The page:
Farewell Cody

My mother-in-law put her sweet old dog to sleep yesterday. Cody was an Italian Greyhound who, as a puppy, rode in her handbag in the grocery store. She loved to see the faces of the little kids who spotted him in her bag. The adults never noticed. My girls loved Cody. The little one would laugh at him while the big one offered him dog biscuits. Cody got about 10,000 biscuits from her… last Sunday. He will be missed!
Although deciding the fate of a living being is the hardest thing to do, it’s a blessing that we can aide our beloved pets as they ease into death so gracefully. They don’t have to suffer a long and painful illness; their quality of life never has to be compromised. It’s almost cruel that our human companions don’t have this option.
It’s especially excruciating for grieving family members to decide how to honor these ailing loved ones’ last wishes if they haven’t been told what they are.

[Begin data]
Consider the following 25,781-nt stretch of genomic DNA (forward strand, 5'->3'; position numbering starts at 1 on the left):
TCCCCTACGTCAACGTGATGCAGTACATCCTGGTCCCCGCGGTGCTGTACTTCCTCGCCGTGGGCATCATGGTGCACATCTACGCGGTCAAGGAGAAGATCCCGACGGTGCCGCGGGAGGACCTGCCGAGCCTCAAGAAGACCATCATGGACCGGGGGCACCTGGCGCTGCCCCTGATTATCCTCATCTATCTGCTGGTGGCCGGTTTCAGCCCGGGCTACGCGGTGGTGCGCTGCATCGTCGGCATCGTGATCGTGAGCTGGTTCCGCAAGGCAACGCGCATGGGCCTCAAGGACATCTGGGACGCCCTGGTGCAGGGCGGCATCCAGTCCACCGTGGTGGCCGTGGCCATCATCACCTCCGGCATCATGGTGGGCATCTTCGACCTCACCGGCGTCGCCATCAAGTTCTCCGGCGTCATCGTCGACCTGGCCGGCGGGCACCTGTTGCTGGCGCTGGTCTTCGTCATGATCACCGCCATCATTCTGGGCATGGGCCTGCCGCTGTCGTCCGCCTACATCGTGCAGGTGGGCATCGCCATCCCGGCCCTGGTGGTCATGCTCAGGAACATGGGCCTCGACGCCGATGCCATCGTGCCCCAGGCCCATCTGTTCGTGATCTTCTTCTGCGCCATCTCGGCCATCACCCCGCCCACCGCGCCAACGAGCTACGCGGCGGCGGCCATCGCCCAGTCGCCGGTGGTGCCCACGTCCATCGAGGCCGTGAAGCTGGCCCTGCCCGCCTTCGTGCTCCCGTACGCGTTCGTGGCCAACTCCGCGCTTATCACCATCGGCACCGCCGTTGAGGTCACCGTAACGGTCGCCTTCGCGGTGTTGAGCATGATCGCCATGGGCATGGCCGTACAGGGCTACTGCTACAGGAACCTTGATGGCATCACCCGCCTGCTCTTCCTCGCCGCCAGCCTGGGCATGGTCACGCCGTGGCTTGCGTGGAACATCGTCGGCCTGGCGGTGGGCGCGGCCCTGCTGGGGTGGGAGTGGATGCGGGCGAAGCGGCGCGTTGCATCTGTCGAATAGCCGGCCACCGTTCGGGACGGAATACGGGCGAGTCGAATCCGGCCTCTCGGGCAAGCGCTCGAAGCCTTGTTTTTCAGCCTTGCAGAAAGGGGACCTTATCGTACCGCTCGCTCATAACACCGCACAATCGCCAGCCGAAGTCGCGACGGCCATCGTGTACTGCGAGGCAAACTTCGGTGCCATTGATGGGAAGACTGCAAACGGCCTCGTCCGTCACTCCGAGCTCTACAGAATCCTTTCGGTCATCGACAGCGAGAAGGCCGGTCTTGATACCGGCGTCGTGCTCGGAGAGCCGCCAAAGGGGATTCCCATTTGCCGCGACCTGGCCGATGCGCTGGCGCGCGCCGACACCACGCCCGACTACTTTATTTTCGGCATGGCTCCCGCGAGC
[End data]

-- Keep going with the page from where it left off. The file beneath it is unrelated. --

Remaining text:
I know that I need to make a living will before I go into surgery. I have been counseled to do so due to the obvious risks. I think everyone should have a living will. Life is unpredictable. This is morbid, but say tragedy struck and someone had to decide (without a directive) how to handle a loved one’s passing when doctors have said they would not have quality of life anymore. I think it would depend on the personality of the individual deciding. Put them on a respirator for as long as it took scientists to find a cure (the optimist)? Take them home to die a peaceful death without machines in the comfort of their home (the realist, perhaps)? Or pull the plug but freeze their head cryogenically for the future when we all know our bodies will be robotic anyway (the sci-fi lover)? Whatever happens, if you don’t have a living will, you better think about the personality of your next of kin and what they would do to you. Drafting a little legal paperwork doesn’t sound so bad now, does it?

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